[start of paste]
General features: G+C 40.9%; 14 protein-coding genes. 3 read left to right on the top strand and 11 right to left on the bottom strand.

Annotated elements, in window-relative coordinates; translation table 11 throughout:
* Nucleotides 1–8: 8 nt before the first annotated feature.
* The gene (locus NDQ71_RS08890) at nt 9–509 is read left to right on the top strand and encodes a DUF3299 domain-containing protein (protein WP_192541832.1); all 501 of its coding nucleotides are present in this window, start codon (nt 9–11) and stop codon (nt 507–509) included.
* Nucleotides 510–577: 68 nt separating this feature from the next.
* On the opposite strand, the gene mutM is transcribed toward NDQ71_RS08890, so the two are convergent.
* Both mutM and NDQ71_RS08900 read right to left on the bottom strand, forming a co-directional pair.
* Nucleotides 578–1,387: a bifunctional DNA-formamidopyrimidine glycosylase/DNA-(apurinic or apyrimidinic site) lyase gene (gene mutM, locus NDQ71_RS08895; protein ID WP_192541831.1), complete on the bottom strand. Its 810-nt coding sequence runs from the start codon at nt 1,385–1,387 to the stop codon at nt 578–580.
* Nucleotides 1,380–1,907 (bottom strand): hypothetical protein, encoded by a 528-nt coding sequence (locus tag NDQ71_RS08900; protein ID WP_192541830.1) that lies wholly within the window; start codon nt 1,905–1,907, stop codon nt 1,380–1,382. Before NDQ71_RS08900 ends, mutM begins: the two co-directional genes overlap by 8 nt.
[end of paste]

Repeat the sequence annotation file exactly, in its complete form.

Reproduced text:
General features: G+C 40.9%; 14 protein-coding genes. 3 read left to right on the top strand and 11 right to left on the bottom strand.

Annotated elements, in window-relative coordinates; translation table 11 throughout:
* Nucleotides 1–8: 8 nt before the first annotated feature.
* The gene (locus NDQ71_RS08890) at nt 9–509 is read left to right on the top strand and encodes a DUF3299 domain-containing protein (protein WP_192541832.1); all 501 of its coding nucleotides are present in this window, start codon (nt 9–11) and stop codon (nt 507–509) included.
* Nucleotides 510–577: 68 nt separating this feature from the next.
* On the opposite strand, the gene mutM is transcribed toward NDQ71_RS08890, so the two are convergent.
* Both mutM and NDQ71_RS08900 read right to left on the bottom strand, forming a co-directional pair.
* Nucleotides 578–1,387: a bifunctional DNA-formamidopyrimidine glycosylase/DNA-(apurinic or apyrimidinic site) lyase gene (gene mutM, locus NDQ71_RS08895; protein ID WP_192541831.1), complete on the bottom strand. Its 810-nt coding sequence runs from the start codon at nt 1,385–1,387 to the stop codon at nt 578–580.
* Nucleotides 1,380–1,907 (bottom strand): hypothetical protein, encoded by a 528-nt coding sequence (locus tag NDQ71_RS08900; protein ID WP_192541830.1) that lies wholly within the window; start codon nt 1,905–1,907, stop codon nt 1,380–1,382. Before NDQ71_RS08900 ends, mutM begins: the two co-directional genes overlap by 8 nt.